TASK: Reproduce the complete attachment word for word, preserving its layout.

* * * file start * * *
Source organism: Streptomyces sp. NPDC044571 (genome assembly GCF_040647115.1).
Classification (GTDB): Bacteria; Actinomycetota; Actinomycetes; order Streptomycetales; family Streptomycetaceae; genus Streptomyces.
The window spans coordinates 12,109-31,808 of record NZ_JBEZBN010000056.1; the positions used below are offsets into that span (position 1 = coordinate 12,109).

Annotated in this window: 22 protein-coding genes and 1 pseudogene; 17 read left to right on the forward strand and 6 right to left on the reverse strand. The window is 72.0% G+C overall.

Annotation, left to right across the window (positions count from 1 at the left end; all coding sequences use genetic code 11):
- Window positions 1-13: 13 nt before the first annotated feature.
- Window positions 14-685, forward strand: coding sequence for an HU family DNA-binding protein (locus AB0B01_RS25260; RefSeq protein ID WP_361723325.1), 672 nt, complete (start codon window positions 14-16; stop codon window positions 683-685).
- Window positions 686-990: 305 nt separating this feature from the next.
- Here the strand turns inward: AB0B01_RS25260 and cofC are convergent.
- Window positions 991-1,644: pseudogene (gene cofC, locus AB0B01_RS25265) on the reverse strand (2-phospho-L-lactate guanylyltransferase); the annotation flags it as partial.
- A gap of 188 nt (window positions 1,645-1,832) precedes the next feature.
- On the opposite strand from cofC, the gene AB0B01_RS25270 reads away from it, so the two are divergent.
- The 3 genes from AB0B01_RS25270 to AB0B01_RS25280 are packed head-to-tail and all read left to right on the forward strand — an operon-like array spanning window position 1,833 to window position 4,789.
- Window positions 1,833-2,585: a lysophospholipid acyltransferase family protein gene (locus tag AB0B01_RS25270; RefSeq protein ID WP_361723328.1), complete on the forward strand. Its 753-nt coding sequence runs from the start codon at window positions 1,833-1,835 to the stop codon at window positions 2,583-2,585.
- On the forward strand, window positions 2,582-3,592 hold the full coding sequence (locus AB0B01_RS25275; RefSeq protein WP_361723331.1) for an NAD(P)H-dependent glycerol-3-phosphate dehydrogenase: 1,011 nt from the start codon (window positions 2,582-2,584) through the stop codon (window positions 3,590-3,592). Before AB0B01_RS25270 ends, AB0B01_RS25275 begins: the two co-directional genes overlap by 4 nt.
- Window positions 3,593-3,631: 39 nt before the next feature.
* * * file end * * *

Source organism: Streptomyces sp. NPDC044571 (genome assembly GCF_040647115.1).
Classification (GTDB): Bacteria; Actinomycetota; Actinomycetes; order Streptomycetales; family Streptomycetaceae; genus Streptomyces.
The window spans coordinates 12,109-31,808 of record NZ_JBEZBN010000056.1; the positions used below are offsets into that span (position 1 = coordinate 12,109).

Annotated in this window: 22 protein-coding genes and 1 pseudogene; 17 read left to right on the forward strand and 6 right to left on the reverse strand. The window is 72.0% G+C overall.

Annotation, left to right across the window (positions count from 1 at the left end; all coding sequences use genetic code 11):
- Window positions 1-13: 13 nt before the first annotated feature.
- Window positions 14-685, forward strand: coding sequence for an HU family DNA-binding protein (locus AB0B01_RS25260; RefSeq protein ID WP_361723325.1), 672 nt, complete (start codon window positions 14-16; stop codon window positions 683-685).
- Window positions 686-990: 305 nt separating this feature from the next.
- Here the strand turns inward: AB0B01_RS25260 and cofC are convergent.
- Window positions 991-1,644: pseudogene (gene cofC, locus AB0B01_RS25265) on the reverse strand (2-phospho-L-lactate guanylyltransferase); the annotation flags it as partial.
- A gap of 188 nt (window positions 1,645-1,832) precedes the next feature.
- On the opposite strand from cofC, the gene AB0B01_RS25270 reads away from it, so the two are divergent.
- The 3 genes from AB0B01_RS25270 to AB0B01_RS25280 are packed head-to-tail and all read left to right on the forward strand — an operon-like array spanning window position 1,833 to window position 4,789.
- Window positions 1,833-2,585: a lysophospholipid acyltransferase family protein gene (locus tag AB0B01_RS25270; RefSeq protein ID WP_361723328.1), complete on the forward strand. Its 753-nt coding sequence runs from the start codon at window positions 1,833-1,835 to the stop codon at window positions 2,583-2,585.
- On the forward strand, window positions 2,582-3,592 hold the full coding sequence (locus AB0B01_RS25275; RefSeq protein WP_361723331.1) for an NAD(P)H-dependent glycerol-3-phosphate dehydrogenase: 1,011 nt from the start codon (window positions 2,582-2,584) through the stop codon (window positions 3,590-3,592). Before AB0B01_RS25270 ends, AB0B01_RS25275 begins: the two co-directional genes overlap by 4 nt.
- Window positions 3,593-3,631: 39 nt before the next feature.